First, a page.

This opposition left his weekly with a measly 500 subscribers when it was folded into the newly-minted National Era in April of 1847. The Era would go on to be one of the biggest anti-slavery papers in the nation, and would soon publish Uncle Tom’s Cabin. But losing the paper was, perhaps, a blessing, as it allowed Snodgrass more time to agitate and organize. 6Stanley Harrold, The Abolitionists & The South, 1831-1861, (University of Kentucky Press, 1995) 142.
In September of that year, he organized an anti-slavery meeting near the Maryland-Pennsylvania border. This was broken up by a posse, thirty-five strong. They stormed in, smashed the podium, and threatened Snodgrass, but begged off when the sheriff declined to back them. 7Stanley Harrold, Border War: Fighting over Slavery before the Civil War (University of North Carolina Press, 2010) 128.
The next year, he was active in the Free-Soil Party and temperance movements. Moving in larger circles, still, Snodgrass had a misunderstanding with Salmon P. Chase over money owed to him for a speaking tour he had taken to Ohio. 8Salmon P. Chase, The Salmon P. Chase Papers, John Niven, ed. (Kent State University Press, 1993) 197n.
After playing the role of three-day baby sitter for a mostly-unconscious and dying Poe, Snodgrass continued his writing and activism. When the Fugitive Slave Law was passed in 1850, he spent his time trying to defeat it, not by legal wrangling, but by “popular action,” as he termed it.
Speaking in Pittsburgh, he prophesied that “the day shall yet come when the truth, proclaimed in our Legislature more than half a century ago, that by the eternal principles of natural justice, no master in this State could hold his slave for a single hour….”
“Chattel slavery,” he continued, “shall be circumvented and cornered within the narrow field of a consistent ‘States Rights’ claim; for let the aids and props of the Federal Government be once removed, through the contemplated divorcement of that government from slavery – let the Fugitive Slave Law be annulled by popular action, in advance of its legislative repeal ….”
Snodgrass had traveled to Chicago, where he saw “six fugitives at a single ‘underground depot.” In Detroit, he saw “fugitive slaves as thick as blackberries.” In both cases, they were on their way to Canada and to freedom.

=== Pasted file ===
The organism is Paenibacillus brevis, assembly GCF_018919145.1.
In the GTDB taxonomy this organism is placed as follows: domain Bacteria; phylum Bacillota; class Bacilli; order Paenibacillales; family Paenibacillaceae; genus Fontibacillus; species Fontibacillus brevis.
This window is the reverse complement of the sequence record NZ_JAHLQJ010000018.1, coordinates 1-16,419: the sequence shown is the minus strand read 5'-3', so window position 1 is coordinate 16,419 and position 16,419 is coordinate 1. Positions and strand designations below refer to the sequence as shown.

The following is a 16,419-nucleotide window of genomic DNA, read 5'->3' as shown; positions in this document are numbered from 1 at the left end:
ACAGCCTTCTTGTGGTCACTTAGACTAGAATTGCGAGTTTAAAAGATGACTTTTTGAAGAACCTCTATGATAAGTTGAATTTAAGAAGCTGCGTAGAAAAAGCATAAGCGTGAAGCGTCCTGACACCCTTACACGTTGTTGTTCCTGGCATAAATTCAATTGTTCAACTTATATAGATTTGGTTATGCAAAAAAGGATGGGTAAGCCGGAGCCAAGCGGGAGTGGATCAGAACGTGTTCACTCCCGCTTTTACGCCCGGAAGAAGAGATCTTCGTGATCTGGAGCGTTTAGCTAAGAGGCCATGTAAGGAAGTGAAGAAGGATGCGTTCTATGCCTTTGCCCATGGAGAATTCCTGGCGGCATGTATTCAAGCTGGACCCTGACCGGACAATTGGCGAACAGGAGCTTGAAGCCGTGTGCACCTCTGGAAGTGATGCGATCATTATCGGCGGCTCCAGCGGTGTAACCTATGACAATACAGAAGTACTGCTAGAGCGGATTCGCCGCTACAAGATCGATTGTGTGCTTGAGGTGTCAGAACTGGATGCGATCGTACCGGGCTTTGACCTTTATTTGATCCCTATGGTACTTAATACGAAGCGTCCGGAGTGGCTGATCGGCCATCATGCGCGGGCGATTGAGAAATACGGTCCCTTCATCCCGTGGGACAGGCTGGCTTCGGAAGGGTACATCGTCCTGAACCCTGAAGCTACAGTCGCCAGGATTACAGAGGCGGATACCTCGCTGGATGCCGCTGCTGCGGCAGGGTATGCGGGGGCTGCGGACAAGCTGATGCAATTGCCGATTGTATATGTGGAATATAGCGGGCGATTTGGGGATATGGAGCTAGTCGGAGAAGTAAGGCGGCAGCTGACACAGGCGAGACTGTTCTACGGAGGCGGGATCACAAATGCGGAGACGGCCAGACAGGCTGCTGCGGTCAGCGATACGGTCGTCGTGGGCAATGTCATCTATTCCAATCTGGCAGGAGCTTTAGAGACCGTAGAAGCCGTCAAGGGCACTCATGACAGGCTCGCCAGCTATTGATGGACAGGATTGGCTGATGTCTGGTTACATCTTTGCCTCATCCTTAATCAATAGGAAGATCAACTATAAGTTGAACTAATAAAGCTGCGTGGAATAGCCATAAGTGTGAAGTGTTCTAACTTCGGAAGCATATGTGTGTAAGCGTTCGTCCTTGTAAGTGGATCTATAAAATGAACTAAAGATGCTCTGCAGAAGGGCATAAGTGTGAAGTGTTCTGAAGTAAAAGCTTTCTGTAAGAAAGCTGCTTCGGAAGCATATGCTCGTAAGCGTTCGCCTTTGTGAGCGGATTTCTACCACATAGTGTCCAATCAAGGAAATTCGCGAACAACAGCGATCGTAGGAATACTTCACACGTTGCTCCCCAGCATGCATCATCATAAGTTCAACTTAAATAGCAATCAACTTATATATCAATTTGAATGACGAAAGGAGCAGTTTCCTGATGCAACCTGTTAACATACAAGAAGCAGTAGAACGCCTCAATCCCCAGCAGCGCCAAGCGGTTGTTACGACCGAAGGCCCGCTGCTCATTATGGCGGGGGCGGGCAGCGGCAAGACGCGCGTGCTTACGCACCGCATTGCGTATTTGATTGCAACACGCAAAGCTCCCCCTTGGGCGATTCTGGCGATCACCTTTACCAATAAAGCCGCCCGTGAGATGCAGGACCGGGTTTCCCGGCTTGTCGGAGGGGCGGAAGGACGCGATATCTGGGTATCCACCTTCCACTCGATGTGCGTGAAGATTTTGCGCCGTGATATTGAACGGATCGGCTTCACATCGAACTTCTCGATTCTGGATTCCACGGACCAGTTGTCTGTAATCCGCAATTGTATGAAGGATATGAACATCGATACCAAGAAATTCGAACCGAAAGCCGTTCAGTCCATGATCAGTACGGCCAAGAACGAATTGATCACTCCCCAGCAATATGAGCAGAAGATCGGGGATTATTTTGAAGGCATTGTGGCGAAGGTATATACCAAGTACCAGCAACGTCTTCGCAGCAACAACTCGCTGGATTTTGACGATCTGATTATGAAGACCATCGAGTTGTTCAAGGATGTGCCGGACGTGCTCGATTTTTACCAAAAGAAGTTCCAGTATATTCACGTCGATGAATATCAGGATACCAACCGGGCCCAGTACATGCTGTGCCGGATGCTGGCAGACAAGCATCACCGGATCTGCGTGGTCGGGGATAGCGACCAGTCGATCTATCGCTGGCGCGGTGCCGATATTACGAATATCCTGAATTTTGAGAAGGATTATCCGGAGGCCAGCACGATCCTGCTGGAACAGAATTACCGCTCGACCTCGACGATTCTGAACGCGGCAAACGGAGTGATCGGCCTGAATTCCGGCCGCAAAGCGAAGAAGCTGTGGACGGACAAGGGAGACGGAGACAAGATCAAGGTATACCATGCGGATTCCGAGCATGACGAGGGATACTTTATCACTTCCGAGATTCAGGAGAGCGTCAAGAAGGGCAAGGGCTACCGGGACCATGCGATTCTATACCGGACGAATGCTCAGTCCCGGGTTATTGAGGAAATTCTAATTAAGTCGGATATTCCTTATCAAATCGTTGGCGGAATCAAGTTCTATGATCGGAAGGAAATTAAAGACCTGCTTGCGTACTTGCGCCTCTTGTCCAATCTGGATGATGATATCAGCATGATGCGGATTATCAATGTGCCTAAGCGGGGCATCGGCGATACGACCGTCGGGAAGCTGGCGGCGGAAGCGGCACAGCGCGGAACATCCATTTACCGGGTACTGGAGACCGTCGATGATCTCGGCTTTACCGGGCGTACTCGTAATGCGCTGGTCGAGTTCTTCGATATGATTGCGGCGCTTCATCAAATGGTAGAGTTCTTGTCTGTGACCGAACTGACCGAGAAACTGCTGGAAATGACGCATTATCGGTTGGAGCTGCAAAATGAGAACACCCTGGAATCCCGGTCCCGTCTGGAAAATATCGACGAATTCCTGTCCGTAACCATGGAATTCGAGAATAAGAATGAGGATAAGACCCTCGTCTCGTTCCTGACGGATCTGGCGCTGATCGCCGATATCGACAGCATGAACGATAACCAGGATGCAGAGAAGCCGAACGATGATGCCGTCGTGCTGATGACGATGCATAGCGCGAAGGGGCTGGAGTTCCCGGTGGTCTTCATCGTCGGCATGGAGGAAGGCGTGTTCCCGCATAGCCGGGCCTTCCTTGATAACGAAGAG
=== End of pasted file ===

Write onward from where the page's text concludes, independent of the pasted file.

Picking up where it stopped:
He described this all in a letter to William Lloyd Garrison’s Liberator, concluding:
“And now, if you care to know my humble opinion, as a Southerner, of the Fugitive Slave Law, I tell you that I believe it to be utterly outside and violative of the Federal Constitution in its provisions, and that it therefore imposes no moral obligation on me. I have said of it, to promiscuous assemblages in this slave-holding city… that I would suffer my arm to be torn from my body, and my heart to follow it, before I would obey its insolent as well as cruel requirements!” 9The Liberator, October 22, 1852.
Following the Civil War, Snodgrass wrote a biography on fellow abolitionist Benjamin Lundy. In 1880, he passed, dying perhaps a gentler death than Poe’s, leaving behind a strange and forgotten legacy of abolitionist activism in a city that remained true to slavery till war finally did what he could not.
References [ + ]
|1.||⇡||James M. Hutchisson, Poe, (University Press of Mississippi, 2005) 245-246. I cannot find an exact date for when Snodgrass freed his slaves.|
|2.||⇡||Edgar Allan Poe, Edgar Allan Poe to Joseph Evans Snodgrass, September 11, 1839, June 4, 1842, Letters, Some Edgar Allan Poe Letters, (St. Louis, William K. Bixby, 1915) 16-27.|
|3.||⇡||Edgar Allan Poe, Edgar Allan Poe to Joseph Evans Snodgrass, September 11, 1839, June 4, 1842, Letters, Some Edgar Allan Poe Letters, (St. Louis, William K. Bixby, 1915) 16-27.|
|4.||⇡||“Foreign Intelligence”, The Anti-Slavery Reporter, March 2, 1946, 46.|
|5.||⇡||J. Gerald Kennedy, Liliane Weissberg, eds., Romancing the Shadow; Poe and Race (Oxford University Press, 2001) 28.|
|6.||⇡||Stanley Harrold, The Abolitionists & The South, 1831-1861, (University of Kentucky Press, 1995) 142.|
|7.||⇡||Stanley Harrold, Border War: Fighting over Slavery before the Civil War (University of North Carolina Press, 2010) 128.|
|8.||⇡||Salmon P. Chase, The Salmon P. Chase Papers, John Niven, ed. (Kent State University Press, 1993) 197n.|
|9.||⇡||The Liberator, October 22, 1852.|